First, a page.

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Beer, Bravado Flow Drexel Survivors Mark Anniversary of Demise

February 15, 1991

NEW YORK (AP) _ This Drexel Burnham Lambert Inc. conference had nothing to do with junk bonds, insider trading, federal investigations or a guy named Michael Milken. It also had everything to do with them.

On the anniversary of the firm’s downfall, hundreds of former employees toasted Drexel not for the criminal entanglements but for the success that made it Wall Street’s most feared and envied investment house in the cutthroat 1980s.

An air of defiance mixed with the smell of beer at a Manhattan bar where Drexel survivors celebrated their own ″Valentine’s Day Massacre.″ They said they weren’t cocky - just good at what they did. They also loved the place.

″We were a legendary firm and that’s the bottom line,″ said Rippy Philipps, a 27-year-old securities salesman who landed a job at Kidder, Peabody & Co.

On Feb. 13, 1990, Drexel declared Chapter 11 bankruptcy court protection, after failing to survive a four-year criminal probe, a guilty plea to securities fraud and a $650 million penalty that made it a pariah.

More than 5,000 people lost their jobs, fast. At 9:30 p.m. Wednesday, about 350 of them packed Ryan McFadden, a bar on 42nd Street.

Several senior executives were there, including a former president and a former chairman. Ex-CEO Fred Joseph, who copped the guilty plea, wasn’t there; partiers said he wouldn’t have been allowed in.

Milken, the junk bond guru, would have been welcome, but he’s preparing to serve a 10-year prison sentence. Milken is the troubled genius who made Drexel junk-bond rich. His mistakes also caused its demise.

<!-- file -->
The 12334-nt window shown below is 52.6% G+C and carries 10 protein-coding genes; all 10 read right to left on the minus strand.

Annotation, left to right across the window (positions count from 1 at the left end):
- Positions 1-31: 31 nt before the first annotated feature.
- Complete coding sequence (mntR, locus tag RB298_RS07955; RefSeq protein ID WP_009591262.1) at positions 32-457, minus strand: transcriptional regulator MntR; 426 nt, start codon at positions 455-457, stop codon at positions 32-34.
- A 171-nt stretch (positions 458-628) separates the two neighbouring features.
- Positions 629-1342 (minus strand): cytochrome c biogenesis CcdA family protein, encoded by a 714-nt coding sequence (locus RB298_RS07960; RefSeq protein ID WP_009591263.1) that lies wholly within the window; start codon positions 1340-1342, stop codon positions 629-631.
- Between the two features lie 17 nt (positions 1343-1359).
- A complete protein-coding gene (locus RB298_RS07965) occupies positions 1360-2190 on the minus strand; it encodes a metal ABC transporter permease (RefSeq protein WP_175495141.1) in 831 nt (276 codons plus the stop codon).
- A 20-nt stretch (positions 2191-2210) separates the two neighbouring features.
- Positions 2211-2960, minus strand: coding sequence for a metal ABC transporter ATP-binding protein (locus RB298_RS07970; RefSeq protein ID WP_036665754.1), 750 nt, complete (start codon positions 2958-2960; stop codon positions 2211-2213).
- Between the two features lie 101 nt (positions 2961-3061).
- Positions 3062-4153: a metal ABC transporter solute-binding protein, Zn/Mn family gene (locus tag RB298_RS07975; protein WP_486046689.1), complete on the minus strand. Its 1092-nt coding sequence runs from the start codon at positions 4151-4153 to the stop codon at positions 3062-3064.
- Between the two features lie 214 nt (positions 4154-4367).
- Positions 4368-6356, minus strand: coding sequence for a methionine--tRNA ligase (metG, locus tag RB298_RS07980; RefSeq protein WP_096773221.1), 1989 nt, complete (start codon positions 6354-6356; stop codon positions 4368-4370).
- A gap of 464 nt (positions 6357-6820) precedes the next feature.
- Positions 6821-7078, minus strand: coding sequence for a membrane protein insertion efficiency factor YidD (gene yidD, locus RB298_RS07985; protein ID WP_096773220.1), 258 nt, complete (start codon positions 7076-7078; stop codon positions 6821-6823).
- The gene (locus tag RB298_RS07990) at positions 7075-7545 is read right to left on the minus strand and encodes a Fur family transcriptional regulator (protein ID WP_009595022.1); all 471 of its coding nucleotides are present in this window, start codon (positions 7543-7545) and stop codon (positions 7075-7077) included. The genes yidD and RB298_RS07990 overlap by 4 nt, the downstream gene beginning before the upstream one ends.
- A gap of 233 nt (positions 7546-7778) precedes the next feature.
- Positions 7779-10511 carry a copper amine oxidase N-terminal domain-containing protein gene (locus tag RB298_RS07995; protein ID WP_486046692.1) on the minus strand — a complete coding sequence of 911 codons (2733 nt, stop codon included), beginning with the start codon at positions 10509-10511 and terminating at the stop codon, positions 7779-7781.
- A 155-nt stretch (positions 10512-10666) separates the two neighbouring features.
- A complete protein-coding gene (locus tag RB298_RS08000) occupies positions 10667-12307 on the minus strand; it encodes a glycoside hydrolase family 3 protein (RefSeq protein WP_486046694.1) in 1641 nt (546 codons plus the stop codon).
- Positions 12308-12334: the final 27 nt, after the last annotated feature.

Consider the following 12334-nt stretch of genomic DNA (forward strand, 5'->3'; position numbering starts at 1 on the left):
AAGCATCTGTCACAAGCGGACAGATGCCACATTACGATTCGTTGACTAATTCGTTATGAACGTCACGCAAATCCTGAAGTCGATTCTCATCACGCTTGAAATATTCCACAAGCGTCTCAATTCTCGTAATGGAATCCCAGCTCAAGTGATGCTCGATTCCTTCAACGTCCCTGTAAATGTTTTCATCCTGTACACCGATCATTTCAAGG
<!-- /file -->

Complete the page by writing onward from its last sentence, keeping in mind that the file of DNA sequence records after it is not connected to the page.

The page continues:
But there were few Milken apologists in the mostly young, well-dressed reunion crowd that hugged, kissed and high-fived, danced to The Clash and Dee- Lite, and even formed a conga line.

They said Milken’s entrepreneurial style permeated the company, not just his Beverly Hills, Calif., high-yield bond department. Smart, confident people made Drexel a leader in many fields besides junk bonds, the risky IOUs that financed many big 1980s takeovers, they said.

″We had an independent, honest situation. Everything we did was above board,″ said Michael Lynch, 50, who spent 17 years at Drexel and ran the institutional sales department when the firm went under.

Lynch, a burly man who downed a few, said he came to the party ″to say hello to the people who built this firm - not the people who destroyed it.″ He meant the rank-and-file as opposed to senior managers who shepherded the collapse.

″The fact of the matter was that it was corrupt and none of us who went to work there knew it,″ said Tommy Mercein, a 25-year-old corporate bond trader now with First Boston Corp.

A buddy, 27-year-old securities salesman Jeffrey Lewis, said with bravado that the resentment Drexel provoked on Wall Street - and still does - came from its success. He said success came from a creative, happy environment.

″They couldn’t touch us,″ Lewis said of Drexel’s competitors. ″At first they sneered at us. Then they were begging to do the business. We were accomplishing things other firms couldn’t do.″

Last year, Drexelites filled a Phil Donahue studio for a program about the firm. As on the show, the reunion crowd defended what they called a caring, motivating workplace that was not - repeat, was not - littered with crooks.

″We were the underdogs. That’s what made it fun,″ said Hilary Arnow, 31, a financial analyst now at a Wall Street law firm. ″They can blame us for whatever they want but we know what it was like to work there.″

″You can’t rationalize it,″ she said of Drexel’s criminal imbroglio. ″But I will never say I’m sorry I worked there. Never.″

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